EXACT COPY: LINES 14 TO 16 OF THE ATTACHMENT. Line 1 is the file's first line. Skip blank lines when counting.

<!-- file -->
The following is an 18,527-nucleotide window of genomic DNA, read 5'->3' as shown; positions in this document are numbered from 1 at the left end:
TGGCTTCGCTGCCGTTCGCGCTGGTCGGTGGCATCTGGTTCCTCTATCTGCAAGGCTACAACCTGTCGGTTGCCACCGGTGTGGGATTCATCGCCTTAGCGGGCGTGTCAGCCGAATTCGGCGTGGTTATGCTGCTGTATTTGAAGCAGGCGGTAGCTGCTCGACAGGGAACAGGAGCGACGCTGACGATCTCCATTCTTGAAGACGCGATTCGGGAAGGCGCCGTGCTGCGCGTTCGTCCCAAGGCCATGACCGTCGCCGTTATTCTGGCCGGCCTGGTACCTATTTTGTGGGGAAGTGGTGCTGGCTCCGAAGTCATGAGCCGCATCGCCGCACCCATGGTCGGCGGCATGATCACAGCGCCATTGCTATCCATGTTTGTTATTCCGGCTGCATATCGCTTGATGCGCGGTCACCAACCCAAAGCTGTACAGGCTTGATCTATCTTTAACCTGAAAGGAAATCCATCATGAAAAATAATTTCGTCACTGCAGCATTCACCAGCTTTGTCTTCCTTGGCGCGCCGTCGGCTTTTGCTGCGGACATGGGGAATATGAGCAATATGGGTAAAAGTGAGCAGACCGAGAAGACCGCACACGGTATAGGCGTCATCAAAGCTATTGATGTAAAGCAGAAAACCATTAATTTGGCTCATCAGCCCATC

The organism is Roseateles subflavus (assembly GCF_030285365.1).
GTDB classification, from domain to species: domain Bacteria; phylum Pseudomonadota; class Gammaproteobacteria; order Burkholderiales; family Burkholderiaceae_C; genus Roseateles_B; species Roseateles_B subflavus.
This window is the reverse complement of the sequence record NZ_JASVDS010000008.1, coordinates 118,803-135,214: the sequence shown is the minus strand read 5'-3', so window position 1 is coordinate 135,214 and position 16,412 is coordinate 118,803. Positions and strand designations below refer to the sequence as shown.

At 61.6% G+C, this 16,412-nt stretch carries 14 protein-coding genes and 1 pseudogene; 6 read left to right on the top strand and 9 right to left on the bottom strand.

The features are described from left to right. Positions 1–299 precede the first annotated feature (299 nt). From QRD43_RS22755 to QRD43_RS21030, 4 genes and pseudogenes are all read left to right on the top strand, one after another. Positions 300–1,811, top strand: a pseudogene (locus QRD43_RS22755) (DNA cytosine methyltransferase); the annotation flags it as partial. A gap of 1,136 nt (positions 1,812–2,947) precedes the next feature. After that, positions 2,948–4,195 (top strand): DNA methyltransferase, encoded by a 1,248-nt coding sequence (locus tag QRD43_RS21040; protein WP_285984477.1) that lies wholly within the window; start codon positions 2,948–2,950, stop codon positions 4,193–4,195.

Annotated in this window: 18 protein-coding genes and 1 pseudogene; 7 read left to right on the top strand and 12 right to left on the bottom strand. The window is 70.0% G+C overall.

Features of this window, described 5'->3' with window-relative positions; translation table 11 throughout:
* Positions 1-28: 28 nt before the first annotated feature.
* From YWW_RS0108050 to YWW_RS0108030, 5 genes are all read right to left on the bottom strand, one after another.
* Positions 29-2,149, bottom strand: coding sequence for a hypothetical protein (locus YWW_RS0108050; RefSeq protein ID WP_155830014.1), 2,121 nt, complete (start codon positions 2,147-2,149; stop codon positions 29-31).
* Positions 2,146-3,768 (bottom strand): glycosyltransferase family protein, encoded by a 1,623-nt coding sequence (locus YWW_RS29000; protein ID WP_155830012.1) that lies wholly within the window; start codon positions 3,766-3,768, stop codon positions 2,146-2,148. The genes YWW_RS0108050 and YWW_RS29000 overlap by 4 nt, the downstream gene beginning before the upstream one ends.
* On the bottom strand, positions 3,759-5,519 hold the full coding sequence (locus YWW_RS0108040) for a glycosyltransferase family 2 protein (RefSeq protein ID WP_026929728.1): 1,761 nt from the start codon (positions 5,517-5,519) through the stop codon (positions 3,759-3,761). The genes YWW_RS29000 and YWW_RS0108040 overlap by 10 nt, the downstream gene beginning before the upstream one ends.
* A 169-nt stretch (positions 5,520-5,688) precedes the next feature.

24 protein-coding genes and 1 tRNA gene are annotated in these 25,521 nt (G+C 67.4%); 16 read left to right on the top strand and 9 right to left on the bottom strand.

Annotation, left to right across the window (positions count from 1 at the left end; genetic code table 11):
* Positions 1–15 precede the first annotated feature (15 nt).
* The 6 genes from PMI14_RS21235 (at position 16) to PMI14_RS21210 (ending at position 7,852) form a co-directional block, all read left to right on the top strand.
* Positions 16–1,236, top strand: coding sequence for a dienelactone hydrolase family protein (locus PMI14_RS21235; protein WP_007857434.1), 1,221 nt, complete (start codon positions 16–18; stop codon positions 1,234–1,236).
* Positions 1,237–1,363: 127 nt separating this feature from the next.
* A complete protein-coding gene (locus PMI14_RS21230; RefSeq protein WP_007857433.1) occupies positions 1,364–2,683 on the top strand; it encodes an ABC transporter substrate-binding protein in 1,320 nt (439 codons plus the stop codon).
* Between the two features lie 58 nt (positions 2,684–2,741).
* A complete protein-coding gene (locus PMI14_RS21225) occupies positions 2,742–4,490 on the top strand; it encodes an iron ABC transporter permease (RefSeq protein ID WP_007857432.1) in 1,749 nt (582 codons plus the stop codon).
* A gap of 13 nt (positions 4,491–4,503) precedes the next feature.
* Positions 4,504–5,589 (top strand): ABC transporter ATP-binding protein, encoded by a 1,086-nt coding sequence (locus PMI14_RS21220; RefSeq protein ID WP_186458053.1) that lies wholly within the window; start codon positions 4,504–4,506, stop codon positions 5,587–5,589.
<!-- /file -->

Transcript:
* On the bottom strand, positions 3,759-5,519 hold the full coding sequence (locus YWW_RS0108040) for a glycosyltransferase family 2 protein (RefSeq protein ID WP_026929728.1): 1,761 nt from the start codon (positions 5,517-5,519) through the stop codon (positions 3,759-3,761). The genes YWW_RS29000 and YWW_RS0108040 overlap by 10 nt, the downstream gene beginning before the upstream one ends.
* A 169-nt stretch (positions 5,520-5,688) precedes the next feature.

24 protein-coding genes and 1 tRNA gene are annotated in these 25,521 nt (G+C 67.4%); 16 read left to right on the top strand and 9 right to left on the bottom strand.